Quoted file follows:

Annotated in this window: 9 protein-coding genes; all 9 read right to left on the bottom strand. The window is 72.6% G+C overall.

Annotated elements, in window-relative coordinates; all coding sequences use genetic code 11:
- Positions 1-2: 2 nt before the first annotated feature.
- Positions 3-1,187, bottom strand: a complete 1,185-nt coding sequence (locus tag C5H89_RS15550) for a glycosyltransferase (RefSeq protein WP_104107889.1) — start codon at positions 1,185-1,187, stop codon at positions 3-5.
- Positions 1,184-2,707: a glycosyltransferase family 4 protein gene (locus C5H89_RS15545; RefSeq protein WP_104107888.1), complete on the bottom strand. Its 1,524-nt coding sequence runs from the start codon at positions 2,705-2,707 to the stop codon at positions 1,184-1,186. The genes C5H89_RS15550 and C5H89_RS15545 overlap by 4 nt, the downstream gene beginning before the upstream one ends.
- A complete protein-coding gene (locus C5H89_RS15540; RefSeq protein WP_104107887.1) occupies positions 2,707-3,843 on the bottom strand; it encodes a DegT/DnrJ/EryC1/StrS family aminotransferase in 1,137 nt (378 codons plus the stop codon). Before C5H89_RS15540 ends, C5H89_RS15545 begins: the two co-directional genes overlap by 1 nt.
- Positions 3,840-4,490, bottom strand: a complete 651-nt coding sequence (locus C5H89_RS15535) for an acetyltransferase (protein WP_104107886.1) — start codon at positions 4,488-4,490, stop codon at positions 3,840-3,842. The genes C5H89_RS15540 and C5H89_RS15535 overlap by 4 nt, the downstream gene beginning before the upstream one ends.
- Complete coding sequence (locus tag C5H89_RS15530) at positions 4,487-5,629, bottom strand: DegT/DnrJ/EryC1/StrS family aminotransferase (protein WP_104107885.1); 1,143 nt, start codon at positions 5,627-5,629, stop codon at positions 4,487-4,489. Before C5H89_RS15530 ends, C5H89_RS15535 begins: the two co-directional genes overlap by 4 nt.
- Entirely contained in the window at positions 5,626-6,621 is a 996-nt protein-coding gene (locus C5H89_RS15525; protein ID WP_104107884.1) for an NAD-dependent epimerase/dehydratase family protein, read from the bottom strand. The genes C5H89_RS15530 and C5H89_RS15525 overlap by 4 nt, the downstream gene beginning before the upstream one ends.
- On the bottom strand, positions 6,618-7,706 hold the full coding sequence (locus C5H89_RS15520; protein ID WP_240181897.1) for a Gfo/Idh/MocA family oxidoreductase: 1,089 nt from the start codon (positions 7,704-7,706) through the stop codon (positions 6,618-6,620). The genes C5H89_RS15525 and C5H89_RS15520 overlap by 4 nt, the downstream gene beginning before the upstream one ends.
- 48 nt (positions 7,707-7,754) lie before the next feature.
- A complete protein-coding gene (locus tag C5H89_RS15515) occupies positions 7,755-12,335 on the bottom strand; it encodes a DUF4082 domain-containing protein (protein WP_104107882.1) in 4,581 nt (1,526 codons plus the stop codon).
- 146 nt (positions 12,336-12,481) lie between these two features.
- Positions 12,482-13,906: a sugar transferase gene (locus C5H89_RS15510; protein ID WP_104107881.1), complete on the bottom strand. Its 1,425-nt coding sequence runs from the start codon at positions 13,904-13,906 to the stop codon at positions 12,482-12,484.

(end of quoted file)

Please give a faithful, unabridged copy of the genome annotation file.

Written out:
Annotated in this window: 9 protein-coding genes; all 9 read right to left on the bottom strand. The window is 72.6% G+C overall.

Annotated elements, in window-relative coordinates; all coding sequences use genetic code 11:
- Positions 1-2: 2 nt before the first annotated feature.
- Positions 3-1,187, bottom strand: a complete 1,185-nt coding sequence (locus tag C5H89_RS15550) for a glycosyltransferase (RefSeq protein WP_104107889.1) — start codon at positions 1,185-1,187, stop codon at positions 3-5.
- Positions 1,184-2,707: a glycosyltransferase family 4 protein gene (locus C5H89_RS15545; RefSeq protein WP_104107888.1), complete on the bottom strand. Its 1,524-nt coding sequence runs from the start codon at positions 2,705-2,707 to the stop codon at positions 1,184-1,186. The genes C5H89_RS15550 and C5H89_RS15545 overlap by 4 nt, the downstream gene beginning before the upstream one ends.
- A complete protein-coding gene (locus C5H89_RS15540; RefSeq protein WP_104107887.1) occupies positions 2,707-3,843 on the bottom strand; it encodes a DegT/DnrJ/EryC1/StrS family aminotransferase in 1,137 nt (378 codons plus the stop codon). Before C5H89_RS15540 ends, C5H89_RS15545 begins: the two co-directional genes overlap by 1 nt.
- Positions 3,840-4,490, bottom strand: a complete 651-nt coding sequence (locus C5H89_RS15535) for an acetyltransferase (protein WP_104107886.1) — start codon at positions 4,488-4,490, stop codon at positions 3,840-3,842. The genes C5H89_RS15540 and C5H89_RS15535 overlap by 4 nt, the downstream gene beginning before the upstream one ends.
- Complete coding sequence (locus tag C5H89_RS15530) at positions 4,487-5,629, bottom strand: DegT/DnrJ/EryC1/StrS family aminotransferase (protein WP_104107885.1); 1,143 nt, start codon at positions 5,627-5,629, stop codon at positions 4,487-4,489. Before C5H89_RS15530 ends, C5H89_RS15535 begins: the two co-directional genes overlap by 4 nt.
- Entirely contained in the window at positions 5,626-6,621 is a 996-nt protein-coding gene (locus C5H89_RS15525; protein ID WP_104107884.1) for an NAD-dependent epimerase/dehydratase family protein, read from the bottom strand. The genes C5H89_RS15530 and C5H89_RS15525 overlap by 4 nt, the downstream gene beginning before the upstream one ends.
- On the bottom strand, positions 6,618-7,706 hold the full coding sequence (locus C5H89_RS15520; protein ID WP_240181897.1) for a Gfo/Idh/MocA family oxidoreductase: 1,089 nt from the start codon (positions 7,704-7,706) through the stop codon (positions 6,618-6,620). The genes C5H89_RS15525 and C5H89_RS15520 overlap by 4 nt, the downstream gene beginning before the upstream one ends.
- 48 nt (positions 7,707-7,754) lie before the next feature.
- A complete protein-coding gene (locus tag C5H89_RS15515) occupies positions 7,755-12,335 on the bottom strand; it encodes a DUF4082 domain-containing protein (protein WP_104107882.1) in 4,581 nt (1,526 codons plus the stop codon).
- 146 nt (positions 12,336-12,481) lie between these two features.
- Positions 12,482-13,906: a sugar transferase gene (locus C5H89_RS15510; protein ID WP_104107881.1), complete on the bottom strand. Its 1,425-nt coding sequence runs from the start codon at positions 13,904-13,906 to the stop codon at positions 12,482-12,484.